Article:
Dinner in America puts its own spin on the misfit rom-com recipe

Punk rocker meets social outcast in Adam Rehmeier’s initially offensive, subsequently charming and knowingly referential riff on the Amerian romantic comedy.

Emily Kreggs as Patty and Kyle Gallner as Simon in Dinner in America (2020)

Dinner in America is streaming on Arrow Player from 1 June.  

Unsurprisingly, many of the key scenes in Dinner in America take place around food: a greasy burger proves intensely satisfying, idyllic-looking family meals regularly turn into screaming matches. Highlighting the significance (and picture-perfect abundance) of the suburban dining table, and the barely concealed secrets and lies that swirl around them, is just one of the ways that writer-director Adam Rehmeier (Jonas, The Bunny Game) knowingly skewers the illusion of the American Dream.

That insight is not immediately obvious, however. Protagonist Simon (a seductively edgy Kyle Gallner) initially seems to be a standard-issue one-man wrecking ball, bluntly railing against notions of conformity in obvious ways; he’s a singer in a punk rock band, indulges in pyromania, deals drugs to local teens.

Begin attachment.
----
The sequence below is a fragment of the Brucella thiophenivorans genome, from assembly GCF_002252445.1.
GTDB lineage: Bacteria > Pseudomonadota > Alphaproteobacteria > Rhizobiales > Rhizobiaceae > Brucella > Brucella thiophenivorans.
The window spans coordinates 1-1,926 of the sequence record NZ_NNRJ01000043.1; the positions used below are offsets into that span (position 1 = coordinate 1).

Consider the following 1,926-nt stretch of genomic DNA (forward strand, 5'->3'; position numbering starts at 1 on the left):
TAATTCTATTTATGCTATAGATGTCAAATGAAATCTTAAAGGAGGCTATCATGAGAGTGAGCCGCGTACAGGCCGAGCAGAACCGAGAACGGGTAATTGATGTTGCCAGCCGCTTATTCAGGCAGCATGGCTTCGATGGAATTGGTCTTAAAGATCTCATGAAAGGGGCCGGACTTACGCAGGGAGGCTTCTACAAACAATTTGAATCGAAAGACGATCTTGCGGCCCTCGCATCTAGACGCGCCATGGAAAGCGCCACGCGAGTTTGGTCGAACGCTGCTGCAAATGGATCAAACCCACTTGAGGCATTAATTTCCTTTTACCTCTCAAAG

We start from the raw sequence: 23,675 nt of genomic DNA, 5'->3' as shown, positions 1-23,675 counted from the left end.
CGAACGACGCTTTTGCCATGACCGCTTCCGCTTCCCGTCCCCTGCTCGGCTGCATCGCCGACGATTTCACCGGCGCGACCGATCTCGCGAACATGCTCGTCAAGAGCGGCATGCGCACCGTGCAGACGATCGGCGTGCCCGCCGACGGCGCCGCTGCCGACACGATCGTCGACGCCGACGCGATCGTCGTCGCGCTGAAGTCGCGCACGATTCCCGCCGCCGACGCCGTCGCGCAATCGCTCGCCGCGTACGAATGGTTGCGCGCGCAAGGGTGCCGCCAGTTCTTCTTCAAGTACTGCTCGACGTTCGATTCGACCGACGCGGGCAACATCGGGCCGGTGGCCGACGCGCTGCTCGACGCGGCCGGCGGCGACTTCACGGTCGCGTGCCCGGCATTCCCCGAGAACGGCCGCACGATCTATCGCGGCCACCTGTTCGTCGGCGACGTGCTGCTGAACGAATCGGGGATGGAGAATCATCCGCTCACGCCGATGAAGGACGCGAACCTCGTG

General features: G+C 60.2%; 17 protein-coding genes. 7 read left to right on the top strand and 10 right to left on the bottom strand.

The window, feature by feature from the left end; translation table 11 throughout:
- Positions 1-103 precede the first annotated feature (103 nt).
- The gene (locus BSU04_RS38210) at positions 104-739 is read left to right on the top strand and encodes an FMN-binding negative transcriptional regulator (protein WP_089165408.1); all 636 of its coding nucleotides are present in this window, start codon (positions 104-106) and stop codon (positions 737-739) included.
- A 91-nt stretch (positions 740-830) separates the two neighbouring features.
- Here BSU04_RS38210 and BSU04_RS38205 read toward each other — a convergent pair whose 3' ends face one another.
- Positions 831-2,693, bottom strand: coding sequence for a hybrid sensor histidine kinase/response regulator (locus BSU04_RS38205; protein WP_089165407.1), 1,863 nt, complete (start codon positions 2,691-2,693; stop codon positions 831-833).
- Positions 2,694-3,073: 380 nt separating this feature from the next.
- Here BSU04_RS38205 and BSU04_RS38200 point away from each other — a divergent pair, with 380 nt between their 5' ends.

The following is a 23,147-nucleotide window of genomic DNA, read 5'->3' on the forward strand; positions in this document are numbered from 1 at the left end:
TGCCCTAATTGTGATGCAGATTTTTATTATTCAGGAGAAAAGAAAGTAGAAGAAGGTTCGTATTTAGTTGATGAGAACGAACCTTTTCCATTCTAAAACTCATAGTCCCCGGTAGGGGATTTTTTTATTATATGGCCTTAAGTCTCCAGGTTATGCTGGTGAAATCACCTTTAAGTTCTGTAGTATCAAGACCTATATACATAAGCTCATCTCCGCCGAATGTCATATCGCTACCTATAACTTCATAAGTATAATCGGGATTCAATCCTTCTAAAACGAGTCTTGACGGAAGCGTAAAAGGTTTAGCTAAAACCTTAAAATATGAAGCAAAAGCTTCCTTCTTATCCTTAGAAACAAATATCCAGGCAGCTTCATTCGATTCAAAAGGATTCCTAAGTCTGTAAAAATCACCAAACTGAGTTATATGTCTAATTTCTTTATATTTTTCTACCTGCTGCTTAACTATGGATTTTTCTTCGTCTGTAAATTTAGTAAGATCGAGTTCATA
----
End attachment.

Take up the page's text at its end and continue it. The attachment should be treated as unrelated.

Similarly, 20-year-old Patty (Emily Kreggs) is a central casting social misfit, who is regularly picked on by more successful peers who have been plucked directly from American movie cliché (a pair of handsome jocks, some glamorous mean girls).

As the film establishes this pair as individuals, it plays more like a patchwork of wilfully shocking behaviour – Rehmeier thinks nothing of throwing in homophobic and racial slurs – than a cohesive whole.

Dinner in America (2020)

Yet when Simon and Patty meet-not-so-cute – as she covers for him when the police are on his tail then convinces her strait-laced parents (amusing turns from Pat Healy and Mary Lynn Rajskub) to take him into their home – the film finds its groove.

The pair discover a mutual love of music (unbeknown to Patty, Simon is the masked lead singer of her favourite punk band Psyops) and a desire to stay well clear of societal norms. A mutual fascination turns into something deeper, and soon the pair are prowling the Detroit suburbs, whose affluent houses are at direct odds with the decaying city centre, beating up bullies (or attempting to), demanding owed paychecks and making beautiful music together in more ways than one.

It’s a narrative that has played out myriad times before, but Rehmeier infuses this story with a sharp, disarming humour; standard rom-com moments, such as when Simon stands up for Patty on a bus or encourages her to take off her glasses, don’t play out as expected. And the palpable chemistry between Gallner and Kreggs is enhanced by some stunning wide-screen work by director of photography Jean-Philippe Bernier and an infectious electro-punk score by John Swihart – which blends beautifully with Colin Alexander’s sound design, car alarms and other urban noises often heard in tempo – so that Dinner in America has a winning upbeat charm.

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